I find it really curious that there are so many in this community that seem to DESPISE the MC. I don't think it's an iconic structure, but appreciate many of the design elements. it certainly has a use...

Please tell us what that use is, because I have no idea, and those booking the venue clearly have no idea either since the MC sits mostly unused or severely under-used. So much money and effort has been poured into figuring out what to do with the MC during the past 18 years, and each plan fizzled out. But hey, if you have the answer, by all means, let us all know. The main use for the MC is assemblies. ASSEMBLIES. It's crazy how much land - how much amazingly prime land - is being eaten up by that structure and its parking.

Personally, I love the look of the MC and I appreciate it's historic significance. But it's under-used and often not used at all. It isn't prepared to withstand a quake and there certainly isn't money around to fix that, especially since no one has been able to even find a proper use for the thing. And let's not even bother talking about energy efficiency. HA!!!!!!!!!!!1!!!1!!!!!!!


Quote:

Originally Posted by eric cantona (Post 6314285)
the area available for an MLB stadium is simply not enough in the RQ.

You might want to tell that to the representatives involved with MLB who came here, evaluated the site and deemed it acceptable. But, hey, what do they know, right?

I'd be glad to see Memorial Coliseum come down and be replaced by a baseball stadium, even if it's minor league.

My prediction is that the MC will sit as it is now, under-utilized, mostly empty, for decades. When a major quake hits, it'll be damaged beyond repair. And then, finally, something marvelous will happen on that site. I hope I'm wrong though. It's a gorgeous structure, but I hope it gets leveled, the sooner the better.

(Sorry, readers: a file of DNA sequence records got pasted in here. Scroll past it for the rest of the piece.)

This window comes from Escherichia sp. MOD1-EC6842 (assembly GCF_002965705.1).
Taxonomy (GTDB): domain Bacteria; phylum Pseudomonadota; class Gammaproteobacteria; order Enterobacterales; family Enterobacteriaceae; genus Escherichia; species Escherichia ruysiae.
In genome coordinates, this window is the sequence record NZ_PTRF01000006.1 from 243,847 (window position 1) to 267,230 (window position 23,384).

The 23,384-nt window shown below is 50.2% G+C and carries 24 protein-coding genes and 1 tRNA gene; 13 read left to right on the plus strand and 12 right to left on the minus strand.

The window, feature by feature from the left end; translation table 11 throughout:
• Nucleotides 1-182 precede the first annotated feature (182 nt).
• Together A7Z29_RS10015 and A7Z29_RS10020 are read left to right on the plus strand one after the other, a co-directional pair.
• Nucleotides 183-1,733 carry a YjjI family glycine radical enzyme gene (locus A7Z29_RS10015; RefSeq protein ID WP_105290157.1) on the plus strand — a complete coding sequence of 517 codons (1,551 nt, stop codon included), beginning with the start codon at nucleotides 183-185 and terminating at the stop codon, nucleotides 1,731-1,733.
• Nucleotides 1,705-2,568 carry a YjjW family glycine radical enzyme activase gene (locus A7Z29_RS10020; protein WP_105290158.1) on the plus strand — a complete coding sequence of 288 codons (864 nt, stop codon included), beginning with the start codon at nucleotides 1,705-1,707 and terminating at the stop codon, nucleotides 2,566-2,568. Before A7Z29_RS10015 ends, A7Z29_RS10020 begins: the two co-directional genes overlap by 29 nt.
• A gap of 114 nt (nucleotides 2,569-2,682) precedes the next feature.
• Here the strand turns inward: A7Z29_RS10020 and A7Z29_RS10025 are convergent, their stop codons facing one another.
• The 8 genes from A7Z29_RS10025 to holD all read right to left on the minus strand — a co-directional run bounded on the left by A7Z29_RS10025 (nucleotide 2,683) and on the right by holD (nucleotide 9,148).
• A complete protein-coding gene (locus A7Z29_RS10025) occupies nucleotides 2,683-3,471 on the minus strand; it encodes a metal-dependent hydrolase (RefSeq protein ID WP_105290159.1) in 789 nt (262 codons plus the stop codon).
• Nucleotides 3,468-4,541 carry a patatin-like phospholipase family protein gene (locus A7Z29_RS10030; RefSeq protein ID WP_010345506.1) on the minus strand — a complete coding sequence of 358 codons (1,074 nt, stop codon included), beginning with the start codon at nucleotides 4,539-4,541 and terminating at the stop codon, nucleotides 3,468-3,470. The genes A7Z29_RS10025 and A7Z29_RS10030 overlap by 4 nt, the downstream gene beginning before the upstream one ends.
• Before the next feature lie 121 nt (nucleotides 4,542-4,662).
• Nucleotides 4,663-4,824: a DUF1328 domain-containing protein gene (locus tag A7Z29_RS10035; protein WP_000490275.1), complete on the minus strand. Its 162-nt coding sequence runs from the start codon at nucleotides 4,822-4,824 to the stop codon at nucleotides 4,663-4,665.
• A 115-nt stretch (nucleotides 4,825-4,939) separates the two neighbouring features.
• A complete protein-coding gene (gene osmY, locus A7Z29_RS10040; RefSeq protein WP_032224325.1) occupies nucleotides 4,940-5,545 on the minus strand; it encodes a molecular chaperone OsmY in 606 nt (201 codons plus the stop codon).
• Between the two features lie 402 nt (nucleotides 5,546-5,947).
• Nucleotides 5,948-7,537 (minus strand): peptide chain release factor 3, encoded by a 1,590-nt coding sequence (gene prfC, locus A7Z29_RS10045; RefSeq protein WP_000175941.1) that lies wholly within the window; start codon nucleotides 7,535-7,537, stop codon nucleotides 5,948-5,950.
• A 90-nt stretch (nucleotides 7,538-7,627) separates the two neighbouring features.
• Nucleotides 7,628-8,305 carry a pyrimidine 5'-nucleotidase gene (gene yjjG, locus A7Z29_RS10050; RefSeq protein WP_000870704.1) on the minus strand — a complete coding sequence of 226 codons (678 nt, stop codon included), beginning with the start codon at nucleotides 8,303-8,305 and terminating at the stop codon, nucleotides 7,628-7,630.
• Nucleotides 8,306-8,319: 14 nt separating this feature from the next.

Quote:

Originally Posted by eric cantona (Post 6314285)
but the biggest question is whether MLB in PDX would actually fly long term. once the honeymoon is over then it comes down to population, disposable income and corporate spending. we are considerably deficient in all of those areas from a major sports franchise perspective. are we truly a major league city, or are we really, really (really) hoping to be? hope don't pay the bills.

I agree completely, but I don't view that as a reason to keep the MC. Whether or not Portland can support major league baseball has nothing to do with the fact that the MC sits mostly unused or under-used.

urbanlife Oct 25, 2013 4:06 AM

Quote:

Originally Posted by 2oh1 (Post 6315060)
Please tell us what that use is, because I have no idea, and those booking the venue clearly have no idea either since the MC sits mostly unused or severely under-used. So much money and effort has been poured into figuring out what to do with the MC during the past 18 years, and each plan fizzled out. But hey, if you have the answer, by all means, let us all know. The main use for the MC is assemblies. ASSEMBLIES. It's crazy how much land - how much amazingly prime land - is being eaten up by that structure and its parking.

Personally, I love the look of the MC and I appreciate it's historic significance. But it's under-used and often not used at all. It isn't prepared to withstand a quake and there certainly isn't money around to fix that, especially since no one has been able to even find a proper use for the thing. And let's not even bother talking about energy efficiency. HA!!!!!!!!!!!1!!!1!!!!!!!




You might want to tell that to the representatives involved with MLB who came here, evaluated the site and deemed it acceptable. But, hey, what do they know, right?